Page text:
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Small hive beetles with bees on a frame of comb

digital camera movie

I have seen a lot of discussions on hive beetles and many people identify hive beetles as a major concern. They go to extreme measures to combat hive beetles and spend lots of time, money and concern with these little pests. In our beekeeping experience we see hive beetles only as dangerous to a colony of bees as a tick is dangerous to the life of a person (leaving out diseases). (Please review the video below for more details.)

UPDATED 2016 - While I still believe in everything written in this article this year has been very different. For the first time we are finding very strong hives overcome by hive beetles. Some we have lost and others had to be restarted without all their resources. We are not sure if it’s the green spring and early summer or the humid heat but we do know that hives have been under more serious attack from hive beetles this year. Our focus to save the colonies has been to stringently manage space, use beetle traps and even swifter/microfiber cloths. Space is a big concern if the bees have a larger area to patrol that they are not using it is wasting resources and limiting the bees ability to manage the invaders. One final note If you cover your screen bottom boards with signboard it is a good idea to open these up and not allow them to be a beetle refuge. Back to the article...

A bee colony growth is pretty much a bell curve, with the growth starting with the first pollen and nectar collected in the Spring. The queen begins laying more eggs and this fuels an explosion of growth. The hive beetles are present year round and their population peaks in late summer.  The hive beetle are not native, they are an invasive species from Africa. They were brought here by beekeepers who circumvented the quarantine rules and hurt us all by doing so. In their native country they are not a serious threat to beekeeping or bees but are opportunists just like here in the US.

Hive Beetle Lifecycle ChartThis hive beetle life cycle picture has been all over the internet and I believe it has caused many people to take drastic actions to protect their colony when it is often  unnecessary. The picture accurately depicts the larvae wiggling out of the hive onto the ground to burrow in for the cocoon stage of its life.  This has caused many people to put chemicals, DE (Diatomaceous Earth), nematodes, nasty chemicals and many other things under and near their hives to prevent hive beetles. Its not only a bad idea but a waste of money and possibly a danger to your colony of bees. Small hive beetles find bee colonies by smell and can fly into your hive from miles away. To understand that point; imagine you start a new apiary at a "virgin" location, never had bee colony there before. You should not have any hive beetles in those hives correct?  Of course the answer is "No". But, they will fly in soon.  So, while there may be less beetles in that locationn at the beginning, the longer the apiary is there and the more it smells like bees, the more beetles will come.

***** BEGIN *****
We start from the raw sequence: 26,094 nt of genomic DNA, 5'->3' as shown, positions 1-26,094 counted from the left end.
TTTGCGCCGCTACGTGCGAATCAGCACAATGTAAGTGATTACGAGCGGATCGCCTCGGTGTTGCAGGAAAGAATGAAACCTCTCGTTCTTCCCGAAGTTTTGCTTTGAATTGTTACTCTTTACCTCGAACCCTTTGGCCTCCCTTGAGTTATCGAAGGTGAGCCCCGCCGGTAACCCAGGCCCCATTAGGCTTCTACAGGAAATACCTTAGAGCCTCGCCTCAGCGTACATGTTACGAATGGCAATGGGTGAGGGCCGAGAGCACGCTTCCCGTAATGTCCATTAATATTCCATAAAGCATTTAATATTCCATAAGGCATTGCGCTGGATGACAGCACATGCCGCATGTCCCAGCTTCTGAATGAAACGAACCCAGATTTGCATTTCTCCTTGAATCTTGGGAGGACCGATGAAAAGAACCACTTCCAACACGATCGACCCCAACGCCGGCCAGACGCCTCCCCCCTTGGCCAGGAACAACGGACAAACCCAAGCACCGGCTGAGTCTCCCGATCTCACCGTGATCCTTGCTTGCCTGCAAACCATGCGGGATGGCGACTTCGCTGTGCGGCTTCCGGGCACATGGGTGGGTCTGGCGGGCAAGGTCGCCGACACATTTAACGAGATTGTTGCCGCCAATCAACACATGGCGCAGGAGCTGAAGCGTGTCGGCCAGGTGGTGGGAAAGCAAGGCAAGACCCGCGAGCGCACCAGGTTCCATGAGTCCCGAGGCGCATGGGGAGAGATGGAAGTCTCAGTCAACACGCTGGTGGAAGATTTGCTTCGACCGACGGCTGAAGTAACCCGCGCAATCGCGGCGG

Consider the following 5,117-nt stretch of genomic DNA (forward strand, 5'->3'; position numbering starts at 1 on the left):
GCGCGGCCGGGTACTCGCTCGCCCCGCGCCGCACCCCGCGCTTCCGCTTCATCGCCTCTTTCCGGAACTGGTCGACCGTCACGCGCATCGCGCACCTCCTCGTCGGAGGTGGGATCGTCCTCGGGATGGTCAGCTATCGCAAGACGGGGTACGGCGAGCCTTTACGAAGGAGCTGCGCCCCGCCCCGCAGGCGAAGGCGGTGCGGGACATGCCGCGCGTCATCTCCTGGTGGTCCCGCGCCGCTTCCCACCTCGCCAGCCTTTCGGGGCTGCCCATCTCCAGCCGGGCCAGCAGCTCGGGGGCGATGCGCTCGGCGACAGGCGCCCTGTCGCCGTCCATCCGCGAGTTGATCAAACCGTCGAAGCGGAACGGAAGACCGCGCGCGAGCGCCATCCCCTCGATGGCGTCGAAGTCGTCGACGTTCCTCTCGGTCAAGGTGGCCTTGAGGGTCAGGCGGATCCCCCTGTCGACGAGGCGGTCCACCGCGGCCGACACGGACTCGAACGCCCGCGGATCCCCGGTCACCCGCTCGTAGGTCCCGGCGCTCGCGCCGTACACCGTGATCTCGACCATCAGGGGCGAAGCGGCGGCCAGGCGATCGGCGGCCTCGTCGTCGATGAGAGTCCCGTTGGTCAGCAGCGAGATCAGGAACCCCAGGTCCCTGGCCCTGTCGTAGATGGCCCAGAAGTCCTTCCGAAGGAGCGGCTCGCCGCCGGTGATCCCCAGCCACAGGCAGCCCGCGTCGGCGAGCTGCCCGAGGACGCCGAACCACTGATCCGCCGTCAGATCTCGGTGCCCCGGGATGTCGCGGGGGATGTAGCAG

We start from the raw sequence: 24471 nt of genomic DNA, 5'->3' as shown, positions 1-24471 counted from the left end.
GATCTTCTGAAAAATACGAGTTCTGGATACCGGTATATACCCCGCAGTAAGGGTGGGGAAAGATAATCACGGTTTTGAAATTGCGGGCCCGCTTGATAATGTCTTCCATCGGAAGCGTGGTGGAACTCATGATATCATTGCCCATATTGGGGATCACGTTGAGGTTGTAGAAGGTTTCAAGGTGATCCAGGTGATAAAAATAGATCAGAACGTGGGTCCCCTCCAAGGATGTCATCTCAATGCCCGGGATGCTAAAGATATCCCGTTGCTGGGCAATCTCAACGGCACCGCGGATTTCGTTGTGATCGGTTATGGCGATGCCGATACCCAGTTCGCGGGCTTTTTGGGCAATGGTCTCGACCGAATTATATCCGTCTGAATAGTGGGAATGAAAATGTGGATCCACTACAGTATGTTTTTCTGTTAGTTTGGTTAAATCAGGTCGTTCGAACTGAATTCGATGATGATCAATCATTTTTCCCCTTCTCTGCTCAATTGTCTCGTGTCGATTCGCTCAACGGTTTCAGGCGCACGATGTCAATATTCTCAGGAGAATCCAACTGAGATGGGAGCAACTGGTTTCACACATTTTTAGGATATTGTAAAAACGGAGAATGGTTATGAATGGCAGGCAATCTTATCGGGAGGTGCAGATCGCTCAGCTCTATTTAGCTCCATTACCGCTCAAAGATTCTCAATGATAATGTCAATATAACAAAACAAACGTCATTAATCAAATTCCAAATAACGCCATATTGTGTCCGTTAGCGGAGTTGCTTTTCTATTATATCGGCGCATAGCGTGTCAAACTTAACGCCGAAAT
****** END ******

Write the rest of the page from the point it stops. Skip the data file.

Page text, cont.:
When I hear someone say "hive beetles killed my hive", I know that hive had some other serious problem long before the beetles.  Beetles are only able to reproduce and hurt a hive after that hive has become so weak that it can no longer defend itself.  They are opportunistic pests this far north.  Only is the southern states or more tropical climates can hive beetles take over a hive.

What can I do to help my girls with hive beetles? Here in MO you do not have serious numbers of hive beetles until late in the summer. Mid July - October seem to be the worst months and demand the most concern.

What I do to help my hives:

  • Make sure I only keep strong healthy hives and don't just "hope" a weak hive will get better
  • Don't be afraid to remove, combine or re-distribute a weak hive
  • Feed those hives that need feeding before they are too weak to defend themselves
  • Open my hives only as Required between mid-July and early October. Bees create propolis prisons for the hive beetles and keep them locked in there. When we remove the lids and move the frames, we release the beetles from the propolis prisons. 
  • When I do have to open my hives, I kill all the beetles I can - be quick! they fly fast!
  • Finally, do not leave to much space on a hive that the bees cannot patrol.  If I added an extra honey super in June and they are not using it....remove it.  Empty frames and empty boxes give hive beetles many places to hide and make it diffucult for the bees to contain them.

Alternative methods I have no issues with:used dryer sheet as hive beetle trap

  • Beetle blaster traps - they do work but don't spill the oil in your hive
  • Microfiber or used unscented dryer sheets - I have seen them work well for some people and are limited danger to bees

Long story short; Keep strong colonies of bees and you dont have to worry about small hive beetles.  Yes, you will still see them in the hive but the bees control them just fine in this area.  

Click the video below to hear Jeff give you more details about hive beetles.

#savethebees #bees #afuturewithbees


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